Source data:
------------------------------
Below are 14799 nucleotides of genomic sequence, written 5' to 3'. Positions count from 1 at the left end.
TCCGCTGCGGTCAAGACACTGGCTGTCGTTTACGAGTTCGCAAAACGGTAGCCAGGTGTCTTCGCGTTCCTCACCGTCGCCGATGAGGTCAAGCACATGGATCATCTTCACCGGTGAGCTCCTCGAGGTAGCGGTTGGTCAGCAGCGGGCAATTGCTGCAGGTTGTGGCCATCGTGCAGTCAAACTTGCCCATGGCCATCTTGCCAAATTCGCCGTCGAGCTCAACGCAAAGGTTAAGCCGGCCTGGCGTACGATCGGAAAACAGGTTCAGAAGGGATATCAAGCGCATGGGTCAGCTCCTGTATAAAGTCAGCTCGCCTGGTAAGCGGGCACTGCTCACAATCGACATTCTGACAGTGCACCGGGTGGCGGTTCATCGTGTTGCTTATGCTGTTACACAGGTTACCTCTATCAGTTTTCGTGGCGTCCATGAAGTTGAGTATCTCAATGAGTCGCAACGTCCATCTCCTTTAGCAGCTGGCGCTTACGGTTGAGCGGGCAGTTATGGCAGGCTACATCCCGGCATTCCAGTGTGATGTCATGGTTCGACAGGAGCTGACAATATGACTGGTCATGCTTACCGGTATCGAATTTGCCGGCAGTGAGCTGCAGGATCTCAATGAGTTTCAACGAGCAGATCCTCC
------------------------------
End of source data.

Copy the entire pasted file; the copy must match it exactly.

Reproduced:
Below are 14799 nucleotides of genomic sequence, written 5' to 3'. Positions count from 1 at the left end.
TCCGCTGCGGTCAAGACACTGGCTGTCGTTTACGAGTTCGCAAAACGGTAGCCAGGTGTCTTCGCGTTCCTCACCGTCGCCGATGAGGTCAAGCACATGGATCATCTTCACCGGTGAGCTCCTCGAGGTAGCGGTTGGTCAGCAGCGGGCAATTGCTGCAGGTTGTGGCCATCGTGCAGTCAAACTTGCCCATGGCCATCTTGCCAAATTCGCCGTCGAGCTCAACGCAAAGGTTAAGCCGGCCTGGCGTACGATCGGAAAACAGGTTCAGAAGGGATATCAAGCGCATGGGTCAGCTCCTGTATAAAGTCAGCTCGCCTGGTAAGCGGGCACTGCTCACAATCGACATTCTGACAGTGCACCGGGTGGCGGTTCATCGTGTTGCTTATGCTGTTACACAGGTTACCTCTATCAGTTTTCGTGGCGTCCATGAAGTTGAGTATCTCAATGAGTCGCAACGTCCATCTCCTTTAGCAGCTGGCGCTTACGGTTGAGCGGGCAGTTATGGCAGGCTACATCCCGGCATTCCAGTGTGATGTCATGGTTCGACAGGAGCTGACAATATGACTGGTCATGCTTACCGGTATCGAATTTGCCGGCAGTGAGCTGCAGGATCTCAATGAGTTTCAACGAGCAGATCCTCC